…ice jigs that is, and there are many different ways of doing so!

Not only do we have the usual assortment of live baits: Minnows, red worms, wax worms, spikes, mousees, mealworms, hellgrammites, poppers and golden rod gall grubs to choose from, but also scented imitations like HT’s Ice Scentz, and a plethora of wild plastic creatures and strips in a wide panorama of sizes and colors.

Each can be positioned on a hook in a variety of innovative ways, and there are times when one will consistently out-produce others–meaning it not only pays to experiment with various types of tippers, but also the way they’re hooked.

Without question, there’s enough material on this subject to fill an entire book, but to keep things less complex, let’s stick with live grubs and some basic tipping variations.


The most frequent and popular way to hook a grub is to lightly nip the hook point through its nose and let the grub stretch and wiggle freely. Makes sense, too, given that most naturally found larvae would appear in a similar manner within their environment.DSC_0113

Whether on a plain hook or lightweight micro jig, the key here is to incorporate thin, small-barbed, razor sharpened light-wire hooks. These inflict minimal damage to grubs, won’t negatively affect your bait’s tantalizing, natural movements or the slow fall of your presentation, plus help maximize hooking percentages by providing nearly ideal hook setting efficiency, even when using light-tipped micro rods.


Sometimes, using standard tipping methods, but mixing things up by adding a second grub, provides a little something extra to help trigger more strikes. The slightly larger profile and seductive motion is often more than interested fish can resist.

I’ve also found making that second grub a different size or color may be helpful, and often, two different types of grubs will garner results a single maggot just can’t match.

MAKE IT A TRIPLE            

There are moments when adding not only a second, but a third grub rigged using standard tipping practices will get results. This creates a tempting mouthful and opens new possibilities to experiment with…simply try blending grub types, sizes or colors, searching for a combination fish prefer.


At times, packing the hook with multiple grubs to create a writhing, wriggling mass of bulk proportion can be productive as well.Episode 6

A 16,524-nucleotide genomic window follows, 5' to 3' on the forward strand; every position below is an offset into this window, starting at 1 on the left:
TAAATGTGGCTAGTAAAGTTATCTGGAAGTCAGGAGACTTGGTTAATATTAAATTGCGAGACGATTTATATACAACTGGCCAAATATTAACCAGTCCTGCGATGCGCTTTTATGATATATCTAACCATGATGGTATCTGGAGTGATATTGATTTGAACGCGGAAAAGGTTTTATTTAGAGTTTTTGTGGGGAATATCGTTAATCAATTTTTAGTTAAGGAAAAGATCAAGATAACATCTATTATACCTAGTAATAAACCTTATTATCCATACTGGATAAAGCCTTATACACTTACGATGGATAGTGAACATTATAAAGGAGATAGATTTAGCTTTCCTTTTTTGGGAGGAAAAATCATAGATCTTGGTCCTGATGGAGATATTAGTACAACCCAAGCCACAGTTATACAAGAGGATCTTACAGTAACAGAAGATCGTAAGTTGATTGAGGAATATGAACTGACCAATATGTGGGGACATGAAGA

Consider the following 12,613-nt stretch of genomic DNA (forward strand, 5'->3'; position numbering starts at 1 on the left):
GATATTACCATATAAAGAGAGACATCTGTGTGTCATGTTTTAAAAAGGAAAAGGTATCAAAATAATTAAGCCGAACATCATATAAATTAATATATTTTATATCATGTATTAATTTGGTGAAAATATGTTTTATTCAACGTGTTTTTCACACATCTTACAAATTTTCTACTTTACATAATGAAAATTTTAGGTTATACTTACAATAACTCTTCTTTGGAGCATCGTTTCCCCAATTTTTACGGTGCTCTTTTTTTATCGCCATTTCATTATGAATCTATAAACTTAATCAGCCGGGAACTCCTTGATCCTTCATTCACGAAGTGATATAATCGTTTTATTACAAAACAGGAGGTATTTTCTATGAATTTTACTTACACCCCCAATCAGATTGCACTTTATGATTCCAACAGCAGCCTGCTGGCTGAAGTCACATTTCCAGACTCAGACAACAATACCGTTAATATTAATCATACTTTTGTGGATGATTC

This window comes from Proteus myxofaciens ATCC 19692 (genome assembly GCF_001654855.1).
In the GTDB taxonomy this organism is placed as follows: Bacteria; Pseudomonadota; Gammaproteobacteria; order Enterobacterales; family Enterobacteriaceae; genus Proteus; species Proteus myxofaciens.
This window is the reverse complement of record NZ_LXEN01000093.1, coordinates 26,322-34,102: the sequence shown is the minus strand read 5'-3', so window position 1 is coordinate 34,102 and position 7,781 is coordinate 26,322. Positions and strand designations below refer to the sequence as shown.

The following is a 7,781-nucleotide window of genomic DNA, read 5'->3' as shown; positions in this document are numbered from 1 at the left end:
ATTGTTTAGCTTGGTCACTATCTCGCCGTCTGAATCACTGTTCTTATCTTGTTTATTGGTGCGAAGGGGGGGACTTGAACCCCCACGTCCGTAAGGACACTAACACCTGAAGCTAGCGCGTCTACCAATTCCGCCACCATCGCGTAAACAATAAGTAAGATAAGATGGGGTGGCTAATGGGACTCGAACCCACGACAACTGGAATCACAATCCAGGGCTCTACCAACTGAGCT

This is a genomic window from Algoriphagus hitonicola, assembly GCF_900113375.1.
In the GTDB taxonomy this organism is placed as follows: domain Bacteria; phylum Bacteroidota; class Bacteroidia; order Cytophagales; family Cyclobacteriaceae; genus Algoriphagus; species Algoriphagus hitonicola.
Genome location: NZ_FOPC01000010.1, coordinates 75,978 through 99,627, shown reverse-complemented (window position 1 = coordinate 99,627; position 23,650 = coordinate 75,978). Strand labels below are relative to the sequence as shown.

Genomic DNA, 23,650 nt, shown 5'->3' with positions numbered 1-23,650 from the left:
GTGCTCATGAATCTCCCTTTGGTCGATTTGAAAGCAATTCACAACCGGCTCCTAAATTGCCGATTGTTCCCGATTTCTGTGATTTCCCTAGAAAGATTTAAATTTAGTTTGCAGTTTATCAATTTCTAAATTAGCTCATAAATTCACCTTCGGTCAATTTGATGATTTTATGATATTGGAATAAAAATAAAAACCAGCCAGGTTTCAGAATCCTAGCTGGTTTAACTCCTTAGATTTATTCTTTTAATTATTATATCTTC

I typically accomplish this with a number of smaller spikes, poppers, gall grubs or a mix thereof, but depending on the species you’re targeting and size of your jig, larger maggots like mousees or meal worms can be good, too. To create an even larger profile, try a dropper hook—or where legal, stacked drop-shot rig. These additional hooks can be enticingly baited using any combination of standard or medusa style tipping methods.

This multi-layered approach is highly efficient, because offering different baits and tipping styles simultaneously tends to attract a larger number of fish, plus you can more easily note preferences and identify patterns. Should one hooking strategy out-produce others, simply change-up your presentation accordingly!


At times, success depends on having your hook hidden within the bait.

This can be a common, well-recognized occurrence with fish in particular environments, or an inherent trait shown by certain species. There are also times when fish that DSC_0117normally don’t care suddenly won’t bite unless your hook is well covered–in some instances, I’ve even found the entire hook, including the point, must be completely concealed. Any sign of metal, and they won’t bite, period.

In such cases, simply using a light-wire, Aberdeen style hook and threading a grub or maggot into a “U-shape” until the hook is out of sight may be the trick to consistently catching fish, but there are other variations that can be effective.

For example, try threading a small maggot along the shaft, then positioning a standard tipped grub at the bend before threading a third grub over the point above. This way, the hook is fully concealed, and you still have the benefit of the wriggling grub sticking outward.



On a recent outing with a veteran guide, casual conversation led to the effectiveness he was experiencing using ice fishing’s version of the open water “Wacky Worm.”DSC_0112

As the name implies, he was taking a plump waxworm and hooking it directly through the middle, wacky worm style, swearing up and down it was not only the most productive, but in fact the only way he could consistently trigger strikes that day. (I imagine a mealworm or other such larger grub or worm would have produced similar results).

This is an excellent example of someone thinking outside the box—one of those unique twists that can make the difference between catching and not catching; a good day versus a bad one. And that’s my hope, really—to have provided a few fresh thoughts that may bring increased success next time you dig into your container, remove a grub and are about to bait up.

So go ahead, start tipping a few–jigs that is–but don’t just go through the motions and practice the same old routine. Give a little creative thought to the process, experiment with some of these options and your own unique variations.

You’ll soon discover the slightest nuances can a make big difference!

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Tom Gruenwald

Tom Gruenwald

Tom Gruenwald is truly passionate about the outdoors and is recognized as one of the world’s foremost authorities on the sport of ice fishing. Throughout the years, his expertise has been sought for in-depth ice fishing presentations, seminars and advanced contributions to various outdoor periodicals throughout the world. He’s appeared as a guest on numerous radio and TV shows, authored four ice fishing books and now hosts his own TV show, “Tom Gruenwald Outdoors,”. TGO is the first program of its kind dedicated solely to ice fishing.